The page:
Sunday, May 31, 2020

Tuesday, May 26, 2020

It has been a hell of a week!

Our 15-year-old granddaughter Olivia had been staying with us since the beginning of April. She ran away from home in very early March. It sounds silly but things were "okay" until the coronavirus lock-downs began. Her parents knew where she was (sort of) and she was in some sort of communication. When  schools closed and her therapy sessions were suspended, it became a very scary situation. She agreed to come live with us. At least she would be with family and on an island with no place to run to.

After a short while, the island, in lock-down, became overly oppressive. She wanted to go back to the mainland. We were all pretty sure she just wanted back so she could run away again. She talked with her mother nearly every day. In a three-way conversation with her mom and her therapist, Olivia finally agreed to come home and stay home. Last Wednesday, we put her on a plane to Baltimore. Her mom picked her safely at the airport. When they got home, Olivia asked for a few minutes alone before she went in. Her mom said ok and went in the house.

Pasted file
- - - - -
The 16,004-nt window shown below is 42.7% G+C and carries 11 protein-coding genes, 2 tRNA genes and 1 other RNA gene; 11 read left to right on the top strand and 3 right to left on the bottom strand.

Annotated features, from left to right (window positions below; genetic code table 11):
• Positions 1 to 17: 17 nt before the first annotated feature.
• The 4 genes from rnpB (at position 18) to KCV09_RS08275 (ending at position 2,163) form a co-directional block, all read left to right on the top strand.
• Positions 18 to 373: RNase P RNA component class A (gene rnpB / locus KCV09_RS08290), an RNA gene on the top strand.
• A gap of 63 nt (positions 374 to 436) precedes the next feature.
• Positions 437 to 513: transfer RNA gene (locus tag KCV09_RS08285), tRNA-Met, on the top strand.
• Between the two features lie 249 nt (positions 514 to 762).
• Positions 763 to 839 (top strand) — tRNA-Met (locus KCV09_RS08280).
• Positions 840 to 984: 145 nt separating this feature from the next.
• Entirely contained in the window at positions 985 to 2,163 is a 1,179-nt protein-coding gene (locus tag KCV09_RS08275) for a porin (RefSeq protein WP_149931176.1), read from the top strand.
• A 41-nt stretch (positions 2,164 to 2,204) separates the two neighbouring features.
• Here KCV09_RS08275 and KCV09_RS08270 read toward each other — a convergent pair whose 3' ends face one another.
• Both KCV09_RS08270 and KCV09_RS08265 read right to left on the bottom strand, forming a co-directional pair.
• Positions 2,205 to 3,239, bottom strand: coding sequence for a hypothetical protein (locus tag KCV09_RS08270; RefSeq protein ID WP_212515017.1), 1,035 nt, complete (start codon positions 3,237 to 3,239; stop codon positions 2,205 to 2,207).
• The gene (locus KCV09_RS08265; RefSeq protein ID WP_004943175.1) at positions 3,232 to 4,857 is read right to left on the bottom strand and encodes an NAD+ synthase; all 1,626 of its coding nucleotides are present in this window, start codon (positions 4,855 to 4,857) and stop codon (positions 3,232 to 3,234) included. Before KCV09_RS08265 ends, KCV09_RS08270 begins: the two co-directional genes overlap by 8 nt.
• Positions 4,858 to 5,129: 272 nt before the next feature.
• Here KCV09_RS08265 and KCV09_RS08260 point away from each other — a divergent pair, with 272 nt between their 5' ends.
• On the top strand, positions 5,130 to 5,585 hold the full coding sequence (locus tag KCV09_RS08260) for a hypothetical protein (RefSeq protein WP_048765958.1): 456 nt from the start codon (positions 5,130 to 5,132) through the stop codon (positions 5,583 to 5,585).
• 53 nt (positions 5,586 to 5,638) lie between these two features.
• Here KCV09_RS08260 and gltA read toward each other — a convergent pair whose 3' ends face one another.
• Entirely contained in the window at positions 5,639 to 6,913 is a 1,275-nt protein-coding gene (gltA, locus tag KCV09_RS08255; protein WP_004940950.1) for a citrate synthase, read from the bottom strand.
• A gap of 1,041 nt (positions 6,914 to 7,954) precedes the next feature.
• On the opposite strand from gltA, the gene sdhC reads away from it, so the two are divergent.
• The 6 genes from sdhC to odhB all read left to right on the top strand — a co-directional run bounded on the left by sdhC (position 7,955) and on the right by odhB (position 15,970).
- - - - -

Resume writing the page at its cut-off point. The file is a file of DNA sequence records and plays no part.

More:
Somewhere between Monday when she found out she was going back and Wednesday afternoon, she arranged for some one to pick her up with a car. Within five minutes she was gone. She never even got a foot in the door.

PANIC! She was in the wind and no one had any idea where. There were some indications she might be headed either to Virginia or New York with people who may or may not be adults. Police were called.


Because she continued to post on Instagram and to have limited contact with her mother, the police did not believe she was in trouble. There was no indication she was in danger. She was "just a run-away" which is not illegal.